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Clin Implant Dent Relat Res. 2017 Aug;19(4):671-680. doi: 10.1111/cid.12494. Epub 2017 May 10.

Risk factors for single crowns supported by short (6-mm) implants in the posterior region: A prospective clinical and radiographic study.

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Dental School, Pontifical Catholic University of Rio Grande do Sul (PUCRS), Porto Alegre, Brazil.
Dental School, Federal University of Santa Catarina (UFSC), Florianópolis, Brazil.



The use of short implants is still not a consensus for challenging clinical situations, such as unfavorable crown-to-implant (C/I) ratio.


This prospective study evaluated the rates of prosthetic complications and implant failure, the mean marginal bone loss of 6-mm dental implants with single crowns in posterior regions and the potential risk factors.


Forty-six dental implants, 6-mm long and 4.1-mm wide, were placed in the posterior region in 20 patients. Patients were clinically and radiographically examined after the restoration with single crowns and on a yearly basis. Potential risk factors (arch, bruxism, maximum bite force, anatomical and clinical C/I ratios, and occlusal table area) were analyzed according to the following outcomes: implant survival, bone loss, and prosthetic complications.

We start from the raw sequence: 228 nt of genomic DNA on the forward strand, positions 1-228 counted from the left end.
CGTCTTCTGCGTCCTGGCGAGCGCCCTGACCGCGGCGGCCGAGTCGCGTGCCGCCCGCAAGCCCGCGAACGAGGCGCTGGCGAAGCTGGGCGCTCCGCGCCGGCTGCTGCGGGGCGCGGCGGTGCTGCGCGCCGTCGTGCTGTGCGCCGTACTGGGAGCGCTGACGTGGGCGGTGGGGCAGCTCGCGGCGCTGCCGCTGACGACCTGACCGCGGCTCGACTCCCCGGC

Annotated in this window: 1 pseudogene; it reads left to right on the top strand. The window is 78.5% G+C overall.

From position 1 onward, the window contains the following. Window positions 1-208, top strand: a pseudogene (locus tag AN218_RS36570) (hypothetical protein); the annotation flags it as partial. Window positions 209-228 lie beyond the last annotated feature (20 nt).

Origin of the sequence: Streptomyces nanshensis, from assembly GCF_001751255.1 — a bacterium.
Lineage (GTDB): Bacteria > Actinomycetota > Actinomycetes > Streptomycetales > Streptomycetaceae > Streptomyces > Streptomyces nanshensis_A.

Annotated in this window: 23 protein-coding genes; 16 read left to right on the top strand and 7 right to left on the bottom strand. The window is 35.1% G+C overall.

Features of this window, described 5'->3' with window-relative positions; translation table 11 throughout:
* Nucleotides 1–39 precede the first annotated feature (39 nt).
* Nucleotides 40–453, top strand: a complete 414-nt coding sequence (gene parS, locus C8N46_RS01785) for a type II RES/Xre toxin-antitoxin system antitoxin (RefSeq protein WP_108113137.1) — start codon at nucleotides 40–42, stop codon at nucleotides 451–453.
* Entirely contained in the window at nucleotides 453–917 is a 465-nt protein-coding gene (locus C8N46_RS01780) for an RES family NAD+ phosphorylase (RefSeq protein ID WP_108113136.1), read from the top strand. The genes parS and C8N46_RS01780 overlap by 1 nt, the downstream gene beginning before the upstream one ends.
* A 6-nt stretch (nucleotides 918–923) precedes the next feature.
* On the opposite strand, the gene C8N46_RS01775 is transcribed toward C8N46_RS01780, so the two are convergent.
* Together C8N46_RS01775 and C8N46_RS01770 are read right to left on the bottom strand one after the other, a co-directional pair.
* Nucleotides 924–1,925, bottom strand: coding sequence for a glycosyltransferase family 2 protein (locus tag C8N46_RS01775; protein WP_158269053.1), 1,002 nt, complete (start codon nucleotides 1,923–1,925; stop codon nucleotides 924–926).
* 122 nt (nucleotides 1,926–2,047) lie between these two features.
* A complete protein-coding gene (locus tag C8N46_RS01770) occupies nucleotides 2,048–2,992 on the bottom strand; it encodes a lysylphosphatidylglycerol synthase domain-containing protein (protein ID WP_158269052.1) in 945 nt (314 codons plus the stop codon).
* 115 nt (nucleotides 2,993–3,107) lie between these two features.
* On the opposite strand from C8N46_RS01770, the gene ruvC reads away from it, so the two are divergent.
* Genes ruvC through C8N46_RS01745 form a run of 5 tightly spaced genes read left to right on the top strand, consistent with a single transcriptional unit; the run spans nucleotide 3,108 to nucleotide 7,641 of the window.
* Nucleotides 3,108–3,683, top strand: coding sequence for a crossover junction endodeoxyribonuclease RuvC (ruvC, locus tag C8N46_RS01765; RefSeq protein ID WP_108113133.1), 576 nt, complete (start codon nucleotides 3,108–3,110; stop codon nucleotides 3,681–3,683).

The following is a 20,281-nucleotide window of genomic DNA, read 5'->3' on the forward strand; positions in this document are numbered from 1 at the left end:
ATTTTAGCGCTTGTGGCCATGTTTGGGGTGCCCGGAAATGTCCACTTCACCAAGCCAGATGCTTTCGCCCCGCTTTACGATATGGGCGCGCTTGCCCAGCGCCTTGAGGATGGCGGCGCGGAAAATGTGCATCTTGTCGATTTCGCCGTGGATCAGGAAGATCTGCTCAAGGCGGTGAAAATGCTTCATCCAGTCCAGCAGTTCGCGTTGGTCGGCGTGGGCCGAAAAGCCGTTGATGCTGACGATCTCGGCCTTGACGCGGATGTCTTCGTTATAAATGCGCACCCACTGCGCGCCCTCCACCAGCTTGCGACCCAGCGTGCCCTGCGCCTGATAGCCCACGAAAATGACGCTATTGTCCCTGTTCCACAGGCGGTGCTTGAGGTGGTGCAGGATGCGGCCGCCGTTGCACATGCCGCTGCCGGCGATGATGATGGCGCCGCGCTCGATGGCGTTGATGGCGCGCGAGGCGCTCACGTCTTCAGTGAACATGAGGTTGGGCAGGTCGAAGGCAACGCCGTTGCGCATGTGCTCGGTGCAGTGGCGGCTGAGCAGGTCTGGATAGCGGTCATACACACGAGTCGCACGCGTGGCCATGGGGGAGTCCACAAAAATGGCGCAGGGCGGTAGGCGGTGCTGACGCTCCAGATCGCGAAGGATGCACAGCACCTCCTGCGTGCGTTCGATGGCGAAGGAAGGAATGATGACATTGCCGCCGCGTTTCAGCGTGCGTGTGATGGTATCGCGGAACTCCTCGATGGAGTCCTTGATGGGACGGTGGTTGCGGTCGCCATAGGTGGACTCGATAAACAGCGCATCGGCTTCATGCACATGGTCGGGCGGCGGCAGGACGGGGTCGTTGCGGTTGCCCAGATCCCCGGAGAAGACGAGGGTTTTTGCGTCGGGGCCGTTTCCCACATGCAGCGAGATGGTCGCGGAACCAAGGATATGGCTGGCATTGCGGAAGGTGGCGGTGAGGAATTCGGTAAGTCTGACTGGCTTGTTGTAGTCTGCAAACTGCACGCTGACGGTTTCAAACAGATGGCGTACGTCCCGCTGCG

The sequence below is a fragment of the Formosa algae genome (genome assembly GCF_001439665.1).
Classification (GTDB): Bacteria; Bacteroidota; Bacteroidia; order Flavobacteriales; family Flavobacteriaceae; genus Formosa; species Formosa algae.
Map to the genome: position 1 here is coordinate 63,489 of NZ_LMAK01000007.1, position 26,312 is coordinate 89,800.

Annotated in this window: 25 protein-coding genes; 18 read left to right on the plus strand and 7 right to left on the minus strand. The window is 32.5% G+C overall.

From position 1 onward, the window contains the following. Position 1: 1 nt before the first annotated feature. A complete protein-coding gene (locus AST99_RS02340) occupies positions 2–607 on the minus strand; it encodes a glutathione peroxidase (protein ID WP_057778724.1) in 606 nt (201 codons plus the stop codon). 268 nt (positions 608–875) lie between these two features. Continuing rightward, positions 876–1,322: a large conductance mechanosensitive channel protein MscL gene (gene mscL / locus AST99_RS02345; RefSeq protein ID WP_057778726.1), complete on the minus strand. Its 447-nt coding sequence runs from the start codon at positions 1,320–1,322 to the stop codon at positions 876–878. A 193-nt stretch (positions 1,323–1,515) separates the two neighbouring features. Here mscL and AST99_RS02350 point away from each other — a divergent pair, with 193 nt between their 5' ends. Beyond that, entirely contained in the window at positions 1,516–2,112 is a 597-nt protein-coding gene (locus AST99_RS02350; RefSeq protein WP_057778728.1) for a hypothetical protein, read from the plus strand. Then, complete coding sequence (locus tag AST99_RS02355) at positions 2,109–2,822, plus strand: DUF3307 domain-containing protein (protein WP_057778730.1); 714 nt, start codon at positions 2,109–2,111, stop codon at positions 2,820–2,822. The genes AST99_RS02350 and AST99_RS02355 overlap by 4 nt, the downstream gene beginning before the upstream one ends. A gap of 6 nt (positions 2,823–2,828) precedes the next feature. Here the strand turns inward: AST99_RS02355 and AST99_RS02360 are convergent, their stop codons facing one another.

The mean follow-up time was 45 ± 9 (16-57) months. There was no early loss of implants. After prosthetic loading, 4 implants were lost (2 in the mandible and 2 in the maxilla; 91.3% survival), and there were 13 prosthetic complications (28.3%), yielding a 65.2% success rate. The frailty term showed a 95% greater chance of loss in the mandible than the maxilla. Mean peri-implant bone loss was of 0.2 ± 0.4 mm, 0.1 ± 0.2 mm, 0.1 ± 0.3 mm, and 0.2 ± 0.4 mm in the first, second, third, and fourth years, respectively, with a mean cumulative loss of 0.3 ± 0.5 mm at 48 months. In the multilevel model, the effects of the clinical C/I ratio and time were significant for bone loss (P < .001). It was estimated that a mean bone loss of 0.1 mm is associated with both a one-unit increase in time (12 months) and a 0.1 increase in the clinical C/I ratio. The other potential risk factors showed no significant relationship with the outcomes.


The 6-mm implants supporting single crowns performed well, but the mandible shows a higher risk of failure. The time and clinical C/I ratio are predictors for bone loss.


crown-to-implant ratio; dental implants; peri-implant bone loss; prospective clinical study; prosthetic complications; short implants

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